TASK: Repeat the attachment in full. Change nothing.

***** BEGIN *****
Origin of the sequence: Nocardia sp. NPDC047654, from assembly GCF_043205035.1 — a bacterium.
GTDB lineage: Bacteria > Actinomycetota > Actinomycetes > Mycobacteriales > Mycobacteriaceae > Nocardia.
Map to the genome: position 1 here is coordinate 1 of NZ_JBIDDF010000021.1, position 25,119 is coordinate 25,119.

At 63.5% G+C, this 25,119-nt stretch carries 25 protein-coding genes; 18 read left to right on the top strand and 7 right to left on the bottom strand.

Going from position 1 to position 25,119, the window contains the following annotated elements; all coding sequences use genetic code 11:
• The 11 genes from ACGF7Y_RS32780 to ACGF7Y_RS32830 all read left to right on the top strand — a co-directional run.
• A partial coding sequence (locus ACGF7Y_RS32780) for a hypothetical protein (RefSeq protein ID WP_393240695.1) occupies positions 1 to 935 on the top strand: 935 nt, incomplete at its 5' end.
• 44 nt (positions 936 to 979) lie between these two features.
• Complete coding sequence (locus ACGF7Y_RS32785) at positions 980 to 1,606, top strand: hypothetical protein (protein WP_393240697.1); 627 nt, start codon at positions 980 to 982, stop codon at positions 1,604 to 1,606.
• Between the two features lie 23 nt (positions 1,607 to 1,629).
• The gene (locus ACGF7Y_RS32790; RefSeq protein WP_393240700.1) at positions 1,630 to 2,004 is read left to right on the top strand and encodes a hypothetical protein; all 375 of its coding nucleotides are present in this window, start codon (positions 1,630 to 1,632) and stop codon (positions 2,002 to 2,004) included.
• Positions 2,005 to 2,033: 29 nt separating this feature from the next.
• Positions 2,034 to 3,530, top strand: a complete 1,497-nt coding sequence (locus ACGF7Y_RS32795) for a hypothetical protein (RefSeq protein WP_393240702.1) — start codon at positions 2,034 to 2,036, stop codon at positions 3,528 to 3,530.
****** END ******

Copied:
Origin of the sequence: Nocardia sp. NPDC047654, from assembly GCF_043205035.1 — a bacterium.
GTDB lineage: Bacteria > Actinomycetota > Actinomycetes > Mycobacteriales > Mycobacteriaceae > Nocardia.
Map to the genome: position 1 here is coordinate 1 of NZ_JBIDDF010000021.1, position 25,119 is coordinate 25,119.

At 63.5% G+C, this 25,119-nt stretch carries 25 protein-coding genes; 18 read left to right on the top strand and 7 right to left on the bottom strand.

Going from position 1 to position 25,119, the window contains the following annotated elements; all coding sequences use genetic code 11:
• The 11 genes from ACGF7Y_RS32780 to ACGF7Y_RS32830 all read left to right on the top strand — a co-directional run.
• A partial coding sequence (locus ACGF7Y_RS32780) for a hypothetical protein (RefSeq protein ID WP_393240695.1) occupies positions 1 to 935 on the top strand: 935 nt, incomplete at its 5' end.
• 44 nt (positions 936 to 979) lie between these two features.
• Complete coding sequence (locus ACGF7Y_RS32785) at positions 980 to 1,606, top strand: hypothetical protein (protein WP_393240697.1); 627 nt, start codon at positions 980 to 982, stop codon at positions 1,604 to 1,606.
• Between the two features lie 23 nt (positions 1,607 to 1,629).
• The gene (locus ACGF7Y_RS32790; RefSeq protein WP_393240700.1) at positions 1,630 to 2,004 is read left to right on the top strand and encodes a hypothetical protein; all 375 of its coding nucleotides are present in this window, start codon (positions 1,630 to 1,632) and stop codon (positions 2,002 to 2,004) included.
• Positions 2,005 to 2,033: 29 nt separating this feature from the next.
• Positions 2,034 to 3,530, top strand: a complete 1,497-nt coding sequence (locus ACGF7Y_RS32795) for a hypothetical protein (RefSeq protein WP_393240702.1) — start codon at positions 2,034 to 2,036, stop codon at positions 3,528 to 3,530.